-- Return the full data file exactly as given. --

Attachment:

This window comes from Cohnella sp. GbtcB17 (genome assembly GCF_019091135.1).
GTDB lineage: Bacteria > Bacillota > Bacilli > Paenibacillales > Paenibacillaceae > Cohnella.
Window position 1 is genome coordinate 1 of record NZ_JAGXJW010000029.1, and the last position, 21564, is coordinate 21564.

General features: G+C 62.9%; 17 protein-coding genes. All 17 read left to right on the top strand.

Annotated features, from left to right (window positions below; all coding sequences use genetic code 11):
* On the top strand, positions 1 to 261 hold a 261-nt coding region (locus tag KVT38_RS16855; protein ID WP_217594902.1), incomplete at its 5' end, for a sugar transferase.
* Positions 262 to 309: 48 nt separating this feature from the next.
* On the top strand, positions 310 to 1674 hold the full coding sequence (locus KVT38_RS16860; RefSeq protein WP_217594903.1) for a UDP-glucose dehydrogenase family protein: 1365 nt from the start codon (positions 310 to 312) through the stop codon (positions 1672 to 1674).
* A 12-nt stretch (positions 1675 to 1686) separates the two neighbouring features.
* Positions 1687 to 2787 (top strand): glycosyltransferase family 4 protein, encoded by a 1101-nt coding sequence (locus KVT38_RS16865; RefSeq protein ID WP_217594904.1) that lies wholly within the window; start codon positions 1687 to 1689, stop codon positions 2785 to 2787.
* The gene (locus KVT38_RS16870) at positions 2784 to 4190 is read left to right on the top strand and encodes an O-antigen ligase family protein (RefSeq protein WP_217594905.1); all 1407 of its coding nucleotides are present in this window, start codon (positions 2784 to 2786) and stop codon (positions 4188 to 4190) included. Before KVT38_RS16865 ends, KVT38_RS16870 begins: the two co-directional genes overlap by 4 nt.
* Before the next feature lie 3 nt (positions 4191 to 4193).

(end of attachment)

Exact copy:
This window comes from Cohnella sp. GbtcB17 (genome assembly GCF_019091135.1).
GTDB lineage: Bacteria > Bacillota > Bacilli > Paenibacillales > Paenibacillaceae > Cohnella.
Window position 1 is genome coordinate 1 of record NZ_JAGXJW010000029.1, and the last position, 21564, is coordinate 21564.

General features: G+C 62.9%; 17 protein-coding genes. All 17 read left to right on the top strand.

Annotated features, from left to right (window positions below; all coding sequences use genetic code 11):
* On the top strand, positions 1 to 261 hold a 261-nt coding region (locus tag KVT38_RS16855; protein ID WP_217594902.1), incomplete at its 5' end, for a sugar transferase.
* Positions 262 to 309: 48 nt separating this feature from the next.
* On the top strand, positions 310 to 1674 hold the full coding sequence (locus KVT38_RS16860; RefSeq protein WP_217594903.1) for a UDP-glucose dehydrogenase family protein: 1365 nt from the start codon (positions 310 to 312) through the stop codon (positions 1672 to 1674).
* A 12-nt stretch (positions 1675 to 1686) separates the two neighbouring features.
* Positions 1687 to 2787 (top strand): glycosyltransferase family 4 protein, encoded by a 1101-nt coding sequence (locus KVT38_RS16865; RefSeq protein ID WP_217594904.1) that lies wholly within the window; start codon positions 1687 to 1689, stop codon positions 2785 to 2787.
* The gene (locus KVT38_RS16870) at positions 2784 to 4190 is read left to right on the top strand and encodes an O-antigen ligase family protein (RefSeq protein WP_217594905.1); all 1407 of its coding nucleotides are present in this window, start codon (positions 2784 to 2786) and stop codon (positions 4188 to 4190) included. Before KVT38_RS16865 ends, KVT38_RS16870 begins: the two co-directional genes overlap by 4 nt.
* Before the next feature lie 3 nt (positions 4191 to 4193).